Seattle performed better than expected in the pandemic economy

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That economic recovery was the strangest I’ve ever seen: a whirlwind jobs boom accompanied by the highest inflation in four decades. The Federal Reserve has applied powerful medicine with interest rate hikes, but a feared recession has not yet materialized.

Let’s see how the situation in Seattle and Washington developed.

jobs. Although the nationwide unemployment rate hit nearly 17% in the pandemic spring of 2020, it was 3.7% in July. In King County it was a staggering 2.9%. Economists consider 4% “full employment”.

Nationally, the economy has added 1.1 million jobs since May, fully recouping losses from the pandemic and depriving Republicans of a key issue in the midterm elections.

Population. Data on Seattle’s 2020-2021 win or loss is conflicting, and both ways are modest.

In the same period, many large cities experienced historical population declines, including San Francisco, New York, Washington, DC, Boston, St. Louis and Atlanta. So much for the back-to-town movement that has transformed inner cities for over three decades.

But not so fast. Last year Manhattan has seen a population recovery. So does Dallas, Atlanta, Houston, Miami, DC, even San Francisco. Manhattan, which lost the most residents to the pandemic flight, has regained the most of any New York City borough. One year isn’t a long-term trend, but it’s still too early to invest in our major cities, including Seattle.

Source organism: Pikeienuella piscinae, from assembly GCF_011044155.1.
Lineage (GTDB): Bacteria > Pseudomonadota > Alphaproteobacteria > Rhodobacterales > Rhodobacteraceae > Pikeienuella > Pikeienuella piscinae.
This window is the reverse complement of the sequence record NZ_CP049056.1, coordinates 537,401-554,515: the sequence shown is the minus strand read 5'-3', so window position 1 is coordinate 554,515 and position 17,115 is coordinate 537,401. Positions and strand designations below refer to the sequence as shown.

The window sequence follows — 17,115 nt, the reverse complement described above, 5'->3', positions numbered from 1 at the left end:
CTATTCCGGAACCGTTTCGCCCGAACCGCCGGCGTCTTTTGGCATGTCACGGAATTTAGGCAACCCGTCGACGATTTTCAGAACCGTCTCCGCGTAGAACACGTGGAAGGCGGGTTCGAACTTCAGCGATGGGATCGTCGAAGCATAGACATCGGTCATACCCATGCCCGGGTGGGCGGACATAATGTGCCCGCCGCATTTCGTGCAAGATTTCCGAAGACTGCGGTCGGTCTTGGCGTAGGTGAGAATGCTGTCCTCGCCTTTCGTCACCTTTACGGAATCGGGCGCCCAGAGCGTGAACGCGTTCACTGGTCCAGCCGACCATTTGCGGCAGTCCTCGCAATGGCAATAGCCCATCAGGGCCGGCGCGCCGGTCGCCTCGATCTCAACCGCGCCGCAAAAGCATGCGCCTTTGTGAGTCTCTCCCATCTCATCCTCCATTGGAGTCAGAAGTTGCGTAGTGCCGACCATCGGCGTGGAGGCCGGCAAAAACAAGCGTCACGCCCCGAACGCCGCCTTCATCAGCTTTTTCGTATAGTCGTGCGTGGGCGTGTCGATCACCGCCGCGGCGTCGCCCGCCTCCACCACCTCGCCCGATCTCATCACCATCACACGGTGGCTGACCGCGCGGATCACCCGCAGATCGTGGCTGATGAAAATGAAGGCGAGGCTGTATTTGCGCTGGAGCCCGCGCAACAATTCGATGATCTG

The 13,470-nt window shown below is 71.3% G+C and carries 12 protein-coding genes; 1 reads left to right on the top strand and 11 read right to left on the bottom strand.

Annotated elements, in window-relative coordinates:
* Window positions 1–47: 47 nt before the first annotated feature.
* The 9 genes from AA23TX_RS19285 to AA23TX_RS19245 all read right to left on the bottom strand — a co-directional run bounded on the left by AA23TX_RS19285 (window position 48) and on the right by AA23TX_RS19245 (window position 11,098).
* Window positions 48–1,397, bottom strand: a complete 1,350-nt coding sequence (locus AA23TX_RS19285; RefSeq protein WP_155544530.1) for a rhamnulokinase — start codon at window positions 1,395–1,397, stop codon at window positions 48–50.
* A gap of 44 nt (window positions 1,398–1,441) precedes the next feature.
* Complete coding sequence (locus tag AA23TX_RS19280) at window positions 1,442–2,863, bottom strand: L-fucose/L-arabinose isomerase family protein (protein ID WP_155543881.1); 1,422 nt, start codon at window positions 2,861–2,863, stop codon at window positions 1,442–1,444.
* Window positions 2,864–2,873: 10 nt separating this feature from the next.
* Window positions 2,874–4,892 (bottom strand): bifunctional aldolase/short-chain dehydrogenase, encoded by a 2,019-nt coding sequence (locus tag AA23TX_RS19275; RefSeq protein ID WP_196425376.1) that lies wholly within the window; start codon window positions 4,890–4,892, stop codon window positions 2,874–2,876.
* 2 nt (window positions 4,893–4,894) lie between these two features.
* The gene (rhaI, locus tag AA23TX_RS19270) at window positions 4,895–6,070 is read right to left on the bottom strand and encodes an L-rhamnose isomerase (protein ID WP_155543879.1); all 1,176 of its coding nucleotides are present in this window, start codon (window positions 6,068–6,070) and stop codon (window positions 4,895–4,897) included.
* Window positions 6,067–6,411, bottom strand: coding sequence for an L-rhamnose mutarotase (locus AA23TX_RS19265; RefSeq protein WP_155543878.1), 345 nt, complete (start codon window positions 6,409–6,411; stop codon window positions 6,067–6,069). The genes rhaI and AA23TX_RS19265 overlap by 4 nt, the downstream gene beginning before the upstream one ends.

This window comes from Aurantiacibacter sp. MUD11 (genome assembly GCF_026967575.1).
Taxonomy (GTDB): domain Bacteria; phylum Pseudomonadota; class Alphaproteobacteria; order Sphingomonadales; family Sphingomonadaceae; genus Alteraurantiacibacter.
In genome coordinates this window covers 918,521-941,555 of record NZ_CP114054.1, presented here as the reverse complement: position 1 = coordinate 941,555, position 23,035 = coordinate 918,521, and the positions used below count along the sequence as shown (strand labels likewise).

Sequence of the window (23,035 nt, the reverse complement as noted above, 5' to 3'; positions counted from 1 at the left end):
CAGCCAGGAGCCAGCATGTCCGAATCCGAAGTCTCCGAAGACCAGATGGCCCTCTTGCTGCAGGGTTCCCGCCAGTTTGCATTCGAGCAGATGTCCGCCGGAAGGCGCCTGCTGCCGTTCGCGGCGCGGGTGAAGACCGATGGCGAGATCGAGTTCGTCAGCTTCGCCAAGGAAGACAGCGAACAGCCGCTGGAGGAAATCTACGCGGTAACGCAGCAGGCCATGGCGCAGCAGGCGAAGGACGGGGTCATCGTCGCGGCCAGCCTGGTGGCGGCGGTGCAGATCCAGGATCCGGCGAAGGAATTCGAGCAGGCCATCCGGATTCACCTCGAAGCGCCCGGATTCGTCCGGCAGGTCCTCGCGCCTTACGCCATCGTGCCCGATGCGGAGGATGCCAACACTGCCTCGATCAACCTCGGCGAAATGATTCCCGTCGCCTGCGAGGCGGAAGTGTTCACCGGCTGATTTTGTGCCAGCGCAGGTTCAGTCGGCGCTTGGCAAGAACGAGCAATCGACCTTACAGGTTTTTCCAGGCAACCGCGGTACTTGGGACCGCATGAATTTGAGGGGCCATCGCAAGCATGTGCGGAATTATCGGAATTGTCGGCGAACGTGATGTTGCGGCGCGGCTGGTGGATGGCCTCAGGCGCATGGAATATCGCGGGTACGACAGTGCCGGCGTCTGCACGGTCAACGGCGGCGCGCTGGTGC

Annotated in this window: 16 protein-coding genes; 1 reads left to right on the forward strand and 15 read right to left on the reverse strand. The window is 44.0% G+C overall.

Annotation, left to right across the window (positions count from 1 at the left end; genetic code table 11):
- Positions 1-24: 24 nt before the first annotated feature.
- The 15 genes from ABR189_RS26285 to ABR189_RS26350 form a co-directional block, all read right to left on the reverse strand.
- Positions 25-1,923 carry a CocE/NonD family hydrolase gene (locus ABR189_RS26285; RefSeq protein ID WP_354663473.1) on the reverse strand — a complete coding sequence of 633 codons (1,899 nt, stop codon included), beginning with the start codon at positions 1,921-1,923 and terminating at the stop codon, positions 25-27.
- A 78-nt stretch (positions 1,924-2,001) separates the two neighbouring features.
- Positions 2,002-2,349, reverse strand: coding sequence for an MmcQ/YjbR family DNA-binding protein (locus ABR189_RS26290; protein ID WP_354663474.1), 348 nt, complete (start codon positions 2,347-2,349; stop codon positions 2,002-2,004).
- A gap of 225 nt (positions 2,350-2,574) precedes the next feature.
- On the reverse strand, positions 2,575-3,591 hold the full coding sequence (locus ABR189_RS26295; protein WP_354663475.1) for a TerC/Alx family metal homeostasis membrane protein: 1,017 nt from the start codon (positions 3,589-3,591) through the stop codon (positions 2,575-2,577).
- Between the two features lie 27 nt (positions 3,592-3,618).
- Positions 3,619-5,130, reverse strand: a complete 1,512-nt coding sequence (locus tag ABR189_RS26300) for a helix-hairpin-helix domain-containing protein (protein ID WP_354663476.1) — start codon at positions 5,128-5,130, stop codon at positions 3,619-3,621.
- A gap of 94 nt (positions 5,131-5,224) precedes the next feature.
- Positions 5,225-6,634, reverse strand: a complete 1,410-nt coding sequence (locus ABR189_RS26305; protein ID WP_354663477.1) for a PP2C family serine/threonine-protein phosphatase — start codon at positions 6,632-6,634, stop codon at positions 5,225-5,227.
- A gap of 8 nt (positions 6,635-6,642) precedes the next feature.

Act. Many of the tariffs and trade disputes that began under the Trump administration largely continued with President Joe Biden. When former President Donald Trump pulled out of the high-standard trans-Pacific partnership, American leadership disappeared and Biden’s attempt to regain it was shattered Indo-Pacific Economic Frameworkhas repeatedly struggled with delays.

Washington is America’s most trade-dependent state. Merchandise trade exports totaled nearly $54 billion in 2021, compared to a peak of more than $90 billion in 2014. China remained the state’s largest export partner despite tensions between Beijing and the other Washington.

In 2014 almost 366,000 jobs were linked to trade. In 2020 it was less than 139,000.

This year could be a little better. According to WISERTrade, an analytics firm, exports totaled $35.7 billion through July.

property. In the 2010s, Seattle often ranked at the forefront of emerging trends in real estate, the relevant annual report by PricewaterhouseCoopers and the Urban Land Institute.

In the latest report, Seattle was ranked 9th, the only West Coast city to make the top 10. In 2021, Seattle dropped to 39th place. This is also a major achievement considering Seattle’s homelessness and crime problems. At the top were Nashville, Raleigh-Durham and Phoenix.

Overall, 54% of real estate managers and developers surveyed said they would “hold” real estate in Seattle, while 31% would “sell.”